3. Drink water. Water helps flush toxins, keeps us hydrated and lubricates our organs.  Our bodies are made up of mostly water and many of the chemical reactions in our body involve water. For some people it may be hard, but try to get used to drinking plain water and drink it often.  It often helps to start increasing your daily intake by 1 or 2 cups every few days.  Observe the changes in your energy levels, your skin health, your appetite, digestion and even your weight, from this simple, inexpensive change.

4. Get outside.  This can easily be combined with step 2.  Obtaining exposure to natural sunlight increases energy, improves mood, reduces stress and increases the body's production of vitamin D, an important hormone.  Try to spend your time outside near something green, such as a park, a forest trail or a walk by the water.  Go with friends and family or go by yourself to be alone with your thoughts.

5. Get enough sleep.  Ensure adequate sleep and good bedtime hygiene (eliminating use of electronics before bed, getting to bed at a reasonable time and eliminating light and excess noise in the bedroom).  Our bodies repair while we sleep, and adequate sleep is related to lower body weight, reduced stress, a stronger immune system, increased daytime productivity, higher daytime energy levels and a decreased risk of chronic disease.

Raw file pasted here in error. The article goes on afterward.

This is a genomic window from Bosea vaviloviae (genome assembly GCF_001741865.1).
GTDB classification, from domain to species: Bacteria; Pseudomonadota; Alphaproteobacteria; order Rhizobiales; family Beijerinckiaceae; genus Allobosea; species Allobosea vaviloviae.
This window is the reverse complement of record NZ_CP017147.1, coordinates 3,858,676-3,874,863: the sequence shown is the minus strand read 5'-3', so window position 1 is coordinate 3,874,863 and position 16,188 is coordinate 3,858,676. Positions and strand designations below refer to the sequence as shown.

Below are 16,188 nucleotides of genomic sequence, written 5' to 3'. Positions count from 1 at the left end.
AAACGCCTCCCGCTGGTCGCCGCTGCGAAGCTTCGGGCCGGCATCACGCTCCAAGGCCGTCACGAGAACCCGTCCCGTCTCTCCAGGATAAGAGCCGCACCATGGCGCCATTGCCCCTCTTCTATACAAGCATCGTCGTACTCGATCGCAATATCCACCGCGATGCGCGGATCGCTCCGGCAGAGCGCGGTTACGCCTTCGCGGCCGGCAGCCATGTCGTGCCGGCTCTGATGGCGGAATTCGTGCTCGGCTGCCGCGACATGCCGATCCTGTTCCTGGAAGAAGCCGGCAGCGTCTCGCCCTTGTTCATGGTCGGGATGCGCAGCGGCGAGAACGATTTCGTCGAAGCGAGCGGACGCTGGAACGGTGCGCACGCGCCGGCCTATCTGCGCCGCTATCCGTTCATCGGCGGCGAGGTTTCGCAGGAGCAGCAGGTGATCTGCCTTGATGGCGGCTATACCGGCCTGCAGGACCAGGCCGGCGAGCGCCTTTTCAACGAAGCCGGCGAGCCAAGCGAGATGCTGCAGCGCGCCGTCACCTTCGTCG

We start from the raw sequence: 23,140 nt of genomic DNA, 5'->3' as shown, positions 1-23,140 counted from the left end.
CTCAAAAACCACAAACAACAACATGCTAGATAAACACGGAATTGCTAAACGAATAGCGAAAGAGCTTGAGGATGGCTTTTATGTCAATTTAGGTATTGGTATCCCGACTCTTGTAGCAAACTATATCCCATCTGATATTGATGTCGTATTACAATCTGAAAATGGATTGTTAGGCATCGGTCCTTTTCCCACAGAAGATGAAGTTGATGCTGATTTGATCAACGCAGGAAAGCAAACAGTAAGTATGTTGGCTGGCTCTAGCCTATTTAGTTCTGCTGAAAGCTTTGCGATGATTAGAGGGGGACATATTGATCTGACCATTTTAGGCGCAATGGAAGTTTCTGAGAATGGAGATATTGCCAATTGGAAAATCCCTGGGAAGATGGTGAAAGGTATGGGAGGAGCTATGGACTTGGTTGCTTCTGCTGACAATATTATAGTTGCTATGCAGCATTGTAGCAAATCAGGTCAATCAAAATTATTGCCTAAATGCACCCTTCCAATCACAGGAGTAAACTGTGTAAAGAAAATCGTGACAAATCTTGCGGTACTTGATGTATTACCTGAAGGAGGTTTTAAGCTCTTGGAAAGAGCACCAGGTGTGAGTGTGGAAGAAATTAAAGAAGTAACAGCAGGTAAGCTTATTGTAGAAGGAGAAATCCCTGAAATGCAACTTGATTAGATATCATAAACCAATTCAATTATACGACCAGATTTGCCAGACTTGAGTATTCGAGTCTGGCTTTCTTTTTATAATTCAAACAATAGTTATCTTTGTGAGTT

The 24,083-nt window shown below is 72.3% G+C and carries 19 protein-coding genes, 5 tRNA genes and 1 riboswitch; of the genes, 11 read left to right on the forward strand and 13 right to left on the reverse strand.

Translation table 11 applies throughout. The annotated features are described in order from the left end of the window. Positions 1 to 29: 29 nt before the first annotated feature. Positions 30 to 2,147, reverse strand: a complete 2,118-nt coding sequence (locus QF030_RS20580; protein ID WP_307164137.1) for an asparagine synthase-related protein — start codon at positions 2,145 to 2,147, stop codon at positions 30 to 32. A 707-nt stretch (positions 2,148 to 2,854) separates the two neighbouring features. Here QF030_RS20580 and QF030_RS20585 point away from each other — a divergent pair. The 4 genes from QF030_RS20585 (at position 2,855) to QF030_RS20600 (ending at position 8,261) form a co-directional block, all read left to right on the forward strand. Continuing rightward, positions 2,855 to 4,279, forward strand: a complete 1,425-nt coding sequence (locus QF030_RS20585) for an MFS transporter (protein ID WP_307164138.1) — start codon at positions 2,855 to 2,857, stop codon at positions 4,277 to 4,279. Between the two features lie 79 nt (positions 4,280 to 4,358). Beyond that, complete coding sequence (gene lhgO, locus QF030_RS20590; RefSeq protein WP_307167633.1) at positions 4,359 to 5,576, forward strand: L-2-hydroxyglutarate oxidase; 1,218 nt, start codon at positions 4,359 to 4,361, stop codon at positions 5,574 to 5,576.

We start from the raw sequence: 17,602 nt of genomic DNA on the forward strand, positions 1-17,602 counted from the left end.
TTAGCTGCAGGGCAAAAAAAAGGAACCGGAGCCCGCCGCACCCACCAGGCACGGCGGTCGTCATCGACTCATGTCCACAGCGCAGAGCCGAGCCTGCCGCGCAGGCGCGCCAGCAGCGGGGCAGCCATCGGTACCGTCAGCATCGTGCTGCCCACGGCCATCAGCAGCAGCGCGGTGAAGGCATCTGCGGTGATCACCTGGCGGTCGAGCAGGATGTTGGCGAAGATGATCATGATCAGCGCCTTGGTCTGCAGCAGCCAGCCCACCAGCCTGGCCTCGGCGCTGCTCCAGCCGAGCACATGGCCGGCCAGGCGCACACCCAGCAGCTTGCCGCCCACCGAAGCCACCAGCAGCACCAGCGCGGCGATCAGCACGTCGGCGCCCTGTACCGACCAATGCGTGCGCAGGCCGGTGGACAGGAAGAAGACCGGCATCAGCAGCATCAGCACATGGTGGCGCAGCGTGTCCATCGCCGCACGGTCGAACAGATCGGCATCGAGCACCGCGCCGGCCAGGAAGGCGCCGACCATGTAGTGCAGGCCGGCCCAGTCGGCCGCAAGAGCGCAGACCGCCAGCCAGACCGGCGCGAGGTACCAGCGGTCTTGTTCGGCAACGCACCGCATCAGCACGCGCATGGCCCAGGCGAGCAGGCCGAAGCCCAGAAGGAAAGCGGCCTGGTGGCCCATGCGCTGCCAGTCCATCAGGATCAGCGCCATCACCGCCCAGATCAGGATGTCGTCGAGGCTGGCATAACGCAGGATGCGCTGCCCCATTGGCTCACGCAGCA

6. Crank up the cold.  Rather than simply showering or bathing using hot water, engage in an alternate hot and cold shower.  Alternate hot (3 minutes) with cold (1 min) cycles, always ending on cold, to help invigorate, energize and detoxify your body.  Hot and cold showers help stimulate the immune system and increase circulation and lymphatic flow. It's like having a free daily spa treatment, right in your bathroom.

7. Be passionate. What do you love most in life? What are your hobbies?  How would you spend your last 24 hours on earth?  Staying in touch with what we deem most important in our lives and making time for these things is crucial in reducing stress and improving mental health, life satisfaction and happiness.  Spending quality time with family and friends, scheduling regular time for yourself and tapping into your special interests and passions are all important for living a full and healthy life. Make time for connection, stimulate your creativity and challenge yourself in new ways in order to keep things interesting and keep your zest for life at an all-time high.